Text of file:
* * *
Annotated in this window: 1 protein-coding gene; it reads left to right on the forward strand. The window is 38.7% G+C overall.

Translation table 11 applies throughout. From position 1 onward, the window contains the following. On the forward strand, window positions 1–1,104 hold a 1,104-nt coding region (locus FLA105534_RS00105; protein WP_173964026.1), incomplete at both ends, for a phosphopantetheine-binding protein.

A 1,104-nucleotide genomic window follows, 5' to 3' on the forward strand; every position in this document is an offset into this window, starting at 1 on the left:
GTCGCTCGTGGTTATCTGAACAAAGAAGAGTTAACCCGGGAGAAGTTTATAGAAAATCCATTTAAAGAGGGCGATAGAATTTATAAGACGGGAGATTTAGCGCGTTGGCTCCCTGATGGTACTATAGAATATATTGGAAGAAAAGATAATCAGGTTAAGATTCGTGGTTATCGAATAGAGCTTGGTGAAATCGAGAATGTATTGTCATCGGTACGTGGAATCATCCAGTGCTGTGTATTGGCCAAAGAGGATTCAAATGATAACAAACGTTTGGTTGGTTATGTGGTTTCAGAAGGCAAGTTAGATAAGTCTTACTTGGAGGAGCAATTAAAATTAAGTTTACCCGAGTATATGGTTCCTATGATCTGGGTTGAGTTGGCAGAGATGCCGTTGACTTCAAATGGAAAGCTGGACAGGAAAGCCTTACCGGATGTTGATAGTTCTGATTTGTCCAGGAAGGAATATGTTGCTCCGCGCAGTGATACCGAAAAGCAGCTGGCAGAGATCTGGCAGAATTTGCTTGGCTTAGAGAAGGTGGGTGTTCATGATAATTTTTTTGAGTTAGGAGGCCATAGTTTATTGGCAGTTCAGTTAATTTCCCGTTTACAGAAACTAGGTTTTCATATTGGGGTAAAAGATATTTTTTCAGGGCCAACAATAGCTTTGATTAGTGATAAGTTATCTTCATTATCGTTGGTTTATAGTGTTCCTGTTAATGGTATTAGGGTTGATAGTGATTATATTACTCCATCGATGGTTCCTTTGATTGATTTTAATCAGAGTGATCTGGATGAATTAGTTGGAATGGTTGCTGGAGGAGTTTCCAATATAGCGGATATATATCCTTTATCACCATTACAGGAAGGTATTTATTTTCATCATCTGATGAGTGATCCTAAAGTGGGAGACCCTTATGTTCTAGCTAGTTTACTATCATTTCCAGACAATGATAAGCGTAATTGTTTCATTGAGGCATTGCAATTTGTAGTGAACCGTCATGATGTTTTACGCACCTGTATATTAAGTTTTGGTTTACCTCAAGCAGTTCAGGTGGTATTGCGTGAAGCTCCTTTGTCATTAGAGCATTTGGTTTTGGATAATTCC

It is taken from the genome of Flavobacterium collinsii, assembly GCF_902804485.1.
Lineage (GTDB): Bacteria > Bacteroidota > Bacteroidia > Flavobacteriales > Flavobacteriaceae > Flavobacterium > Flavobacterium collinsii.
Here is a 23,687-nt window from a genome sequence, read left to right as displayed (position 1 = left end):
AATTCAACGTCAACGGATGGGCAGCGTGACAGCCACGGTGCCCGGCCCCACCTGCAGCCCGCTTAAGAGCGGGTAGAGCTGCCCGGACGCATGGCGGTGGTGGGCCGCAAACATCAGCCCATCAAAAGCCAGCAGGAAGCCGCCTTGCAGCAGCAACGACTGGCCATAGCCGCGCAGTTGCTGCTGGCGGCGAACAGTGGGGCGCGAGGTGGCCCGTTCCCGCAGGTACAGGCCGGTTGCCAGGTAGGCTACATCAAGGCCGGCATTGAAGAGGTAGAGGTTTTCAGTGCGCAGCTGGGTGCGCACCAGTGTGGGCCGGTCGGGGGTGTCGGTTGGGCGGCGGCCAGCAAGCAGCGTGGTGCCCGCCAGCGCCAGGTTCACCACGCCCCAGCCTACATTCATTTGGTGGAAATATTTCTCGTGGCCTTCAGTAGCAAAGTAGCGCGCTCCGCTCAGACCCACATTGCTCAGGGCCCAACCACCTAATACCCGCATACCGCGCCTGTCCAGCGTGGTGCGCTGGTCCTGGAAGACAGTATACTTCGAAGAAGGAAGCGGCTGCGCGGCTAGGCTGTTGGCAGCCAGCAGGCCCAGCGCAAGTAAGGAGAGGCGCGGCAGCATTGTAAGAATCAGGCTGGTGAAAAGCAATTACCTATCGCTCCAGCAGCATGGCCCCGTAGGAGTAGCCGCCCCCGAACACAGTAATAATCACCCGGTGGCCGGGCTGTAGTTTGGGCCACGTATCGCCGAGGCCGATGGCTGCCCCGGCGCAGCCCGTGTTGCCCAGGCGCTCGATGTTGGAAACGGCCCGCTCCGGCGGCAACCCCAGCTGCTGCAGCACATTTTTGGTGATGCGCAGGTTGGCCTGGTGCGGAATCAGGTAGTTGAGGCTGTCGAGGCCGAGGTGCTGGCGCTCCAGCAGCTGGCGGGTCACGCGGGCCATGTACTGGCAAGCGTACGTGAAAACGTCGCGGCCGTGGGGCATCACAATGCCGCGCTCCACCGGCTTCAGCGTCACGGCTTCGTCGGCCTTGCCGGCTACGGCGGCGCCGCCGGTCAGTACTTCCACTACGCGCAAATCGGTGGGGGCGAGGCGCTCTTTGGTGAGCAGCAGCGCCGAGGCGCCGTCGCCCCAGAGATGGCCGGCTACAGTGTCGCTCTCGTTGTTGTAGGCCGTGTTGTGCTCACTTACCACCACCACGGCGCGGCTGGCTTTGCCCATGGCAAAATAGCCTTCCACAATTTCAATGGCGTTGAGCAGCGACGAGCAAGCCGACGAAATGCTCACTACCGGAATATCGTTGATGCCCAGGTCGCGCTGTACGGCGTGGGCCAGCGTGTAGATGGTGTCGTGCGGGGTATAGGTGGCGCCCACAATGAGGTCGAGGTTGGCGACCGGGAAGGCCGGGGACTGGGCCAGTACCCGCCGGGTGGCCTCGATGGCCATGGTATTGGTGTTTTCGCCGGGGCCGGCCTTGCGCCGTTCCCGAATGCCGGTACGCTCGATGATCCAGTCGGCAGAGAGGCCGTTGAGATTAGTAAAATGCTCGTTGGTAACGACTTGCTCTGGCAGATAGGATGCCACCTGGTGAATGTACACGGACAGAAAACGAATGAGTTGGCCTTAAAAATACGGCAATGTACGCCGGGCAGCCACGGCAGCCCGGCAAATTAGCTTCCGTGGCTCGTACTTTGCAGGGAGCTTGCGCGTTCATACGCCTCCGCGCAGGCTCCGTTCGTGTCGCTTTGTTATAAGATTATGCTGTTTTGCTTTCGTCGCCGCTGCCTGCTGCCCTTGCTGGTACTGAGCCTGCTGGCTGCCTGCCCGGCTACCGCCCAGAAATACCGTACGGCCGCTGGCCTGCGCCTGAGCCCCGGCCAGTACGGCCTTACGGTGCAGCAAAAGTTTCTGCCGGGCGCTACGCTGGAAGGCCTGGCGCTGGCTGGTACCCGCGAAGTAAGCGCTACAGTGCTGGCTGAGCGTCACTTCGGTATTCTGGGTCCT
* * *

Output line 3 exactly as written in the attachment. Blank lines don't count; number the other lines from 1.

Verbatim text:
A 1,104-nucleotide genomic window follows, 5' to 3' on the forward strand; every position in this document is an offset into this window, starting at 1 on the left: